A high-profile Scottish environmental campaigner has given his backing to fracking as long as safeguards are in place and key conditions are met. In a significant intervention that will help to undermine opposition to the energy source, Robin Harper, the first Green MSP and now the chairman of a major environmental trust, said that he would be prepared to give his cautious backing if it could be proved that it was an improvement on the burning of coal and oil. His comments will be a major setback for anti-fracking campaigners, who have argued that anything other than a complete ban would damage the environment. Mr Harper’s powerful green credentials mean that they will not be able to dismiss his views easily. –Hamish Macdonell, The Times, 10 September 2015
Environmentalists should keep cool heads over fracking, says Friends of the Earth’s former climate campaigner. Bryony Worthington – now Labour shadow energy minister – says fracking will create less CO2 than compressing gas in Qatar and shipping it to Britain. Baroness Worthington’s intervention may prove significant. She is a professional climate and energy analyst, and one of the architects of the UK’s radical Climate Change Act. “We have to be realistic,” she told BBC News. “We are going to be using gas for a long time because of the huge role it plays for heating homes and for industry. –Roger Harrabin, BBC News, 10 September 2015
Can the green lobby win the shale argument over environmental objections? I don’t think it can. 10 or 20 years ago it could have won, when governments were willing to burn billions, but the economic climate has changed, we’re facing the biggest crisis in decades. No government in the world would give up this shale opportunity, not even the British government, which is very green indeed. I don’t think they have a leg to stand on when it comes to shale. People will realize that this energy is far less impacting on environments than most other forms of energy. –Benny Peiser, Natural Gas Europe, 25 October 2011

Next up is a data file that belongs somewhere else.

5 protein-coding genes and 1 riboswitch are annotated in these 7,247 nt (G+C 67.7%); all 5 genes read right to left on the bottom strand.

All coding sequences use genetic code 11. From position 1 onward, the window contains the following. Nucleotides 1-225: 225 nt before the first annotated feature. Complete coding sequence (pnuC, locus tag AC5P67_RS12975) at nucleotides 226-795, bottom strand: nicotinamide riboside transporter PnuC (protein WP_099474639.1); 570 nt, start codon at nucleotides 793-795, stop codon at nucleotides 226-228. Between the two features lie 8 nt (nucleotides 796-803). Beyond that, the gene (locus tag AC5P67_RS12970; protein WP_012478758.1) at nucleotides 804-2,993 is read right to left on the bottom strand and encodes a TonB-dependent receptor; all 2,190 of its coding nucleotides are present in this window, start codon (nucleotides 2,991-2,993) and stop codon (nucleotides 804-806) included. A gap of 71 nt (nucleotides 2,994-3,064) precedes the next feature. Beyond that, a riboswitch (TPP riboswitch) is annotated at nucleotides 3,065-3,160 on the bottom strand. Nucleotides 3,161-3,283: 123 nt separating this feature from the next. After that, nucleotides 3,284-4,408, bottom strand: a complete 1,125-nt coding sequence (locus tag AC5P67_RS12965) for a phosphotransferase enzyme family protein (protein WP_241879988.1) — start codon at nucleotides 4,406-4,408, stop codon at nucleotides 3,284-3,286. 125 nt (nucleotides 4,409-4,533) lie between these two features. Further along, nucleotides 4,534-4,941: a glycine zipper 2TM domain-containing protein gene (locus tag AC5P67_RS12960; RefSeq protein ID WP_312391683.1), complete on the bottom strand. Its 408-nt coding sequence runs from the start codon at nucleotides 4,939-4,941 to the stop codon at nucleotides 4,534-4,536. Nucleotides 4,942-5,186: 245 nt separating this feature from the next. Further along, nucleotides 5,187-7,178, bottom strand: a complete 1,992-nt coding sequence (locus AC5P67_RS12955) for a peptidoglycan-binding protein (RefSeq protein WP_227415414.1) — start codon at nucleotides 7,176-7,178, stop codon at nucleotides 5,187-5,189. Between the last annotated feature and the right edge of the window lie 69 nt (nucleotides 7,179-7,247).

Anti-fracking protesters could be viewed as potential extremists under the government’s new counter-terrorism strategy, police have told teachers. The bizarre advice was offered during a training session as part of the Prevent strategy, which aims to stop youngsters being brainwashed by Islamic extremists. The group of 100 teachers were told that people campaigning against fracking in their local area could be regarded as having extreme views. They were also warned that environmental activists and anti-capitalists could be deemed a threat, with the Green MP Caroline Lucas given as an example. –Eleanor Hardin, Daily Mail, 5 September 2015
Despite facing opposition on numerous fronts, the development of a regulatory regime to promote the exploration of shale gas in the UK has continued apace following David Cameron’s comments earlier this year that the UK was “going all out for shale”. The UK government has reiterated the national need to develop the UK’s shale gas resources to improve the country’s energy security and transition to a low-carbon economy. The passing of the Act and introduction of measures to fast-track shale gas planning applications confirm the UK government’s commitment to the development of the UK’s indigenous shale gas resources. Industry will certainly welcome these initiatives as developers remain keen to accelerate the rate of progress of exploratory fracking in the UK. —Bracewell & Giuliani LLP, Enery Legal Blog, 8 September 2015
In our forthcoming book, The Price of Oil, we argue that although oil has experienced an extraordinary price increase over the past few decades, a turning point has now been reached where scarcity, uncertain supply and high prices will be replaced by abundance, undisturbed availability and suppressed price levels in the decades to come. We note that practically all energy forecasting organizations are predicting an expanding fossil fuel future for decades to come, with oil continuing to play a key part in satisfying the world’s energy needs. Moreover, the oil industry’s investment behavior exhibits unbelief in deep climate policy within the foreseeable future. The stranded asset phenomenon may come to apply in the main to expensive, subsidized renewables if these attitudes prevail and become instrumental in policy evolution. Despite the difficulties in predicting what might transpire, history and current behavior point to no more than a superficial climate policy in the foreseeable future, with our projected revolutions proceeding by and large unhampered. We deem that the great ambitions of the Paris climate meeting in December 2015 are very unlikely to be fulfilled. –Roberto F. Aguilera and Marian Radetzki, Global Warming Policy Forum, 10 September 2015
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